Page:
And even the term “tragically” is somewhat gratuitous. In a less-enlightened era, we would have referred to Clay’s Parkinsonism as Dementia pugilistica (traumatic boxer’s encephalopathy), or being just plain “punch-drunk.” He stayed in the ring too long, and received too many powerful blows to his head. It would certainly have been tragic if his dementia had been the result of an automobile accident. But prizefighting is never a safe occupation; and over-extending a boxing career—motivated solely by greed—is the equivalent of putting your brain in a blender. The predictable results are sad, to be sure, but hardly tragic.
Cassius Clay is a nasty piece of work, and hardly deserving of the fulsome praise he continues to receive from liberals and the leftist media. He was a braggart, a womanizer, a narcissist, and a racist capable of such vile comments as: "No intelligent black man or black woman in his or her right black mind wants white boys and white girls coming to their homes to marry their black sons and daughters."
Back when Cassius Clay and I were kids, growing up in Louisville’s Parkland neighborhood, every little boy dreamed of two things: Owning a pony and a Daisy air-rifle. Of course, none of our West-end parents could afford a pony, and most folks were too sensible to let their kids play with BB-guns. But every summer, there was an old guy with a pony and a box camera who would wander around Parkland, offering to take a kid’s photo astride the pony, for a buck. You could put on your cowboy hat (we all had ‘em), brandish your Hopalong Cassidy pistols (had ‘em too), and get yourself in a black-and-white picture somewhat reminiscent of the black-and-white cowboy movies we all watched at the Parkland Theatre every Saturday.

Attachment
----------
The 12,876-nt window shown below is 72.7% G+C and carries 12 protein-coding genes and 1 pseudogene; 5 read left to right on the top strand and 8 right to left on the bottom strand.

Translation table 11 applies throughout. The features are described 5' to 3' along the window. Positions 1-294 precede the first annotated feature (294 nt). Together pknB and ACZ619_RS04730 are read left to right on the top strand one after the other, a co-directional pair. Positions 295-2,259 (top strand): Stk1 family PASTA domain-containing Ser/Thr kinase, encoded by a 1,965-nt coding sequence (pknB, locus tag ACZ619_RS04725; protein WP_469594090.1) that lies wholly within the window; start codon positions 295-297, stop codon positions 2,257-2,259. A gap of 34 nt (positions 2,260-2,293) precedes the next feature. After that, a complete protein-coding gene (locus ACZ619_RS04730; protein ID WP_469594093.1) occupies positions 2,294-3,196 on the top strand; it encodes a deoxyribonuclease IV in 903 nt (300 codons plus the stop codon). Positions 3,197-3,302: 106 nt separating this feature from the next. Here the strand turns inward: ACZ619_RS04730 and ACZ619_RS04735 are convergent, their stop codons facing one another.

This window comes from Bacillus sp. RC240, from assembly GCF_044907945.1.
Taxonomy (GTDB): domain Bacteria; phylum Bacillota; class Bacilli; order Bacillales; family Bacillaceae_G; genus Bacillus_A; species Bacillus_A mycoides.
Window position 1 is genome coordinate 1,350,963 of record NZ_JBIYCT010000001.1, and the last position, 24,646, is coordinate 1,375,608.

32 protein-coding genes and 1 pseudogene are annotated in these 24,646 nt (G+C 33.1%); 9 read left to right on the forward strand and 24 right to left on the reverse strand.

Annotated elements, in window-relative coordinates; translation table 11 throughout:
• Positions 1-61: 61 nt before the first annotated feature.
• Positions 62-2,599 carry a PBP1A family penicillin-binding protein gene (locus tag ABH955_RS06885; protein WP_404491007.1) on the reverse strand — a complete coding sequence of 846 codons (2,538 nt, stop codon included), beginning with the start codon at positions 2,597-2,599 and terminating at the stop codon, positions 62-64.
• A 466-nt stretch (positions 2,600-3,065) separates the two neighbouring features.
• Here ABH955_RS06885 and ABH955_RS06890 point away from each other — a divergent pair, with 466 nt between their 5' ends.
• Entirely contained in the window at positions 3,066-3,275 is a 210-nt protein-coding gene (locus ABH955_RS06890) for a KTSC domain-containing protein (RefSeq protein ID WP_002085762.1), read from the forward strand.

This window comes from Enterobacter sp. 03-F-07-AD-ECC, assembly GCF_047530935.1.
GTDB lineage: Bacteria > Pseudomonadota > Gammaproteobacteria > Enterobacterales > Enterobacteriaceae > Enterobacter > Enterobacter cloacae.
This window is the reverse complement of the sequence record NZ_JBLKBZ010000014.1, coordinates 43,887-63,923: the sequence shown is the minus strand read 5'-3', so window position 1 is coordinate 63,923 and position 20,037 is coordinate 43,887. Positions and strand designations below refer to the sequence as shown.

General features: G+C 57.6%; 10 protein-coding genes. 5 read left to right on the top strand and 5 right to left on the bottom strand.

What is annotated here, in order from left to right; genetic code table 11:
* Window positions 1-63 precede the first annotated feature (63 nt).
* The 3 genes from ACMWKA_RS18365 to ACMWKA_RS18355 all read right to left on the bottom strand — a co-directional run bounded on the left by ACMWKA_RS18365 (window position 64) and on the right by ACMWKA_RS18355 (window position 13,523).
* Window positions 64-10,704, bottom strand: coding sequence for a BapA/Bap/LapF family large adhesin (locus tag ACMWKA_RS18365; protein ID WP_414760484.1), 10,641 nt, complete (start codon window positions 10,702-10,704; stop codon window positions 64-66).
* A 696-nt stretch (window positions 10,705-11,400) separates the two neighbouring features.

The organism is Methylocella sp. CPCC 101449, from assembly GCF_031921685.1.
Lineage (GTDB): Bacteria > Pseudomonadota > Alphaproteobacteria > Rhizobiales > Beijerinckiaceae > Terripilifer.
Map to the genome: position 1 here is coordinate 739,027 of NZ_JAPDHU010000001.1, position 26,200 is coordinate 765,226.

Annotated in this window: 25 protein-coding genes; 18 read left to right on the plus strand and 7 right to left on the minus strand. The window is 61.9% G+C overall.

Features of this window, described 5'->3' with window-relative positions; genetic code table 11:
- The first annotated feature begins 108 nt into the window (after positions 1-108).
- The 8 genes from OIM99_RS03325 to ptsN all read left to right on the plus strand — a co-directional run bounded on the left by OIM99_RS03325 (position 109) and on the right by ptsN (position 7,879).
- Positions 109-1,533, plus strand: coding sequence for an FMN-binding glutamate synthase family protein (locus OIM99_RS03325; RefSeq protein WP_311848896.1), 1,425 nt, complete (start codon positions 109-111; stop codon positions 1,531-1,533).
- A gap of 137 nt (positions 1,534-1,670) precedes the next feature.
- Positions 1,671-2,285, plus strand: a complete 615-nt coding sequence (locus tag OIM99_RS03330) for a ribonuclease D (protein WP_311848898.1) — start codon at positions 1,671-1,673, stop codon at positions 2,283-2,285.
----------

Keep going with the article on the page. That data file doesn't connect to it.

The PETA folks weren’t around back then, and nobody ever entertained a thought about how the old guy with the camera was exploiting the poor old flea-bitten pony; an animal so docile that he might as well have been stuffed, like Roy Rogers’ horse, Trigger. But, looking back on it, we all felt a little sorry for the poor old pony. The indignity suffered by the once-noble steed, relegated to the role of prop in an unending series of photo ops, was palpable.
And, today, when we watch the once-beautiful (if not noble) Cassius Clay being paraded about by his wife and handlers, our thoughts nostalgically return to that poor pony.
FULL DISCLOSURE: Cassius Clay and I are about the same age, and were both raised to be Catholics in Louisville’s West-end Parkland neighborhood. I have had the honor of meeting him and shaking his rather large hand on several occasions. I always found him to be friendly and courteous. His countenance reminds one of the great line in e.e. cummings’ famous poem, Buffalo Bill: “Jesus, he was a handsome man…” We even had the same draft board, but only one of us showed up for induction. The other one got a museum named after him, and will receive a prestigious award next month from my alma mater.
Learn more: Muhammad Ali v. George W. Bush